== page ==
UPDATED: January 9, 2018 at 8:10 p.m.
Daniel A. DeBois ’18 and Archie J.W. Hall ’20 defeated hundreds of opponents to win the 2018 World Universities Debating Championship last week, becoming the third Harvard team to take first prize in the international competition in the last five years.
Hosted in Mexico City, Mexico from Dec. 27 to Jan. 4, the tournament featured more than 300 teams from roughly 90 countries. DeBois and Hall, a Crimson News editor, comprised one of four teams that the Harvard College Debating Union sent to Mexico.
After waiting hours to hear the final decision, the duo jumped up and down when judges announced them as the winners in a 5–4 vote over Princeton University, DeBois said.
“There was a lot of jumping around and hugging,” said DeBois, who serves as president of the College’s debating union. “I almost forget exactly what happened because it was just so exciting.”
The victory marks the fourth time a Harvard team has ever won the international competition. Harvard last won the competition in 2016.
Though DeBois and Hall came away with the ultimate title, all of Harvard’s teams did well, coaches said. For the first time in Harvard history, all of the College’s teams made it to the elimination rounds after competing in the preliminary rounds, according to DeBois.
Harvard debaters and coaches said preparation for the competition was intense; they particularly noted American debaters had to work hard to adapt to British Parliamentary debating style, the format used in the tournament. More generally, all debaters must be prepared with an expansive arsenal of arguments and up-to-date information.
Joshua P. Zoffer ’14, a former debating union president and coach, said adapting to the British debating format can be “like learning a second language.”
Moreover, “the Worlds topics can be on anything and you don’t find them out until fifteen minutes ahead of time,” said Zoffer, a former World Universities Debating champion himself.
Fanelesibonge S. Mashwama ’17, who won the international tournament in 2016 and formerly serves as president of the debating union, traveled to Mexico City to support DeBois and Hall. Mashwama said strategizing for debate competitions involves analysis of past tournament performances and assessment of opponents.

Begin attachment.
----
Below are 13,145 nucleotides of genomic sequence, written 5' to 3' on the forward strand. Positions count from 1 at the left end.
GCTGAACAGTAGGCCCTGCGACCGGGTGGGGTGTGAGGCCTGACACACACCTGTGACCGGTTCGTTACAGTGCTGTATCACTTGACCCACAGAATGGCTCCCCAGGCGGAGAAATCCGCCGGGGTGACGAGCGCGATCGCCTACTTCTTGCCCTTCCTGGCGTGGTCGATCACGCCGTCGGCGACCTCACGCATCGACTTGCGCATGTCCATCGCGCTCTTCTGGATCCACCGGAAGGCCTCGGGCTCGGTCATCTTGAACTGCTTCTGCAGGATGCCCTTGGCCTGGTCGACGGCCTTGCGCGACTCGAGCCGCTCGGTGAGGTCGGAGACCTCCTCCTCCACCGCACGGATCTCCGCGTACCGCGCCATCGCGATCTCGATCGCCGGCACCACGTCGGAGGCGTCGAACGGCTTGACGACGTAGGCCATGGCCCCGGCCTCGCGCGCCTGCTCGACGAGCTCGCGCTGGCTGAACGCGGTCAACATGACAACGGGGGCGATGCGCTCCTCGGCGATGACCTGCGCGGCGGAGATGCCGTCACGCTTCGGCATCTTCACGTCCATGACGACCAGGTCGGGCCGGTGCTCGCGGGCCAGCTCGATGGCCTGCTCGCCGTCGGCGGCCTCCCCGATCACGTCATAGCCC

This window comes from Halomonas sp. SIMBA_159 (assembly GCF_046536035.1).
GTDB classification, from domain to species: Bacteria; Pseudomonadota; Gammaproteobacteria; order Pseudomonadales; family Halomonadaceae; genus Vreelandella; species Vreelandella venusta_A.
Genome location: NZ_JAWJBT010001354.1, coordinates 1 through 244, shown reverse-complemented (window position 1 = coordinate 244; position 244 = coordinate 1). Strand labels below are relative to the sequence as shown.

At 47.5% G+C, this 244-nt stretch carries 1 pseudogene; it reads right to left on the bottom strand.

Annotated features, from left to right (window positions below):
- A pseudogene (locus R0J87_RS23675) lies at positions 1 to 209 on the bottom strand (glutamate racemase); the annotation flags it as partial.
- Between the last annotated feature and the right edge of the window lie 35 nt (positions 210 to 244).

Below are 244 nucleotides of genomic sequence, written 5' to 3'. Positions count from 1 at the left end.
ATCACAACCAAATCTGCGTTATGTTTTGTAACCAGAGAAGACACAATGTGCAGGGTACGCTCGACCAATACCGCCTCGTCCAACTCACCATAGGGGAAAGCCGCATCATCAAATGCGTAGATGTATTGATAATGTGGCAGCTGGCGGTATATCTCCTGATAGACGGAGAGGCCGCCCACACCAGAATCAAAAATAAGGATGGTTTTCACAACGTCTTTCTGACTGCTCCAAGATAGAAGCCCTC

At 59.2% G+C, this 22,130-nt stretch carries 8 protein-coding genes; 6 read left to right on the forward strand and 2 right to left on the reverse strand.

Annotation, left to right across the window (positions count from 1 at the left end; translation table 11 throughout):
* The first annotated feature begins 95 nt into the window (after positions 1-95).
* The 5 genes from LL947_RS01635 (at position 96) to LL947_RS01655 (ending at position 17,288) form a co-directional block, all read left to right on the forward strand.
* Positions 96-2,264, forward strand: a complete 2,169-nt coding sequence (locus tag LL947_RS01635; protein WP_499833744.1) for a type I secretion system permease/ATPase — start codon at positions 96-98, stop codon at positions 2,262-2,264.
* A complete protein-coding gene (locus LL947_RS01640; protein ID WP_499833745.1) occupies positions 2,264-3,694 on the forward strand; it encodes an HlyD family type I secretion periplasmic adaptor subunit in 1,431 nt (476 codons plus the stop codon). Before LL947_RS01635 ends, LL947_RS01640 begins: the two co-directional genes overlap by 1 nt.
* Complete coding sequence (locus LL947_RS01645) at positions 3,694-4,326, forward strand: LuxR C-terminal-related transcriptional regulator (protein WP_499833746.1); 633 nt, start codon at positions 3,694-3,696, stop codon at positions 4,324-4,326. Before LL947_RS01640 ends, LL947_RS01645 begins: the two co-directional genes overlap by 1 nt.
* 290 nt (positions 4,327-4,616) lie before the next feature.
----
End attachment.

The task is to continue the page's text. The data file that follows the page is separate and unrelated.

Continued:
“You just go and you hope, it’s sort of a crapshoot to be totally honest,” Mashwama said.
This year’s final topic was unlike any other topic assigned during the tournament, DeBois said. The teams were asked to choose between saving the life of a single child and extending the lives of a handful of adults by a decade.
“What we saw with Danny and Archie in the final is certainly that they didn’t know any more than any other team,” said debate team coach Sarah M.C. Balakrishnan, who is pursuing a doctoral degree in history at Harvard.
“They weren’t more informed. They weren’t luckier. They were just better debaters, and that’s why they won the finals,” Balakrishnan added.
The 2018 tournament will be the last debating competition either DeBois or Hall compete in, the duo said. DeBois said his debating career is finished given he is a senior and will soon graduate. Hall, however, has chosen to retire from competition as a sophomore, though he said he will still help judge and organize competitions for Harvard's debate team.
“I am definitely going to miss the team, and I am going to try and stay involved helping younger people,” DeBois said. “I told myself I loved debating for seven and a half years now, and this was the last chance I had to do something that I really enjoyed competitively.”
Cliodhna D. Ni Cheileachair, one of Harvard’s debate coaches and a student at the Law School, said it is “heartbreaking” to have Hall leave. She added, though, that the team’s recent victory is “really significant for next semester, for keeping [their] momentum up.”
Zoffer said he thinks debate trains the mind to evaluate global issues rigorously—an effect heightened by participation in the World Universities Debating Championships.
“Doing the World Championships just exposes you to people and ideas from all over the world,” Zoffer said.
Mashwama said he agreed.
“You make friends across the world—there are very few major cities where these guys would not have friends in, to crash for a night,” Mashwama said. “I think it’s a bit of a moral education in that people form deep views of the world.”
—Staff writer Andrea M. Bossi can be reached at firstname.lastname@example.org.—Staff writer Elizabeth H. Yang can be reached at email@example.com.
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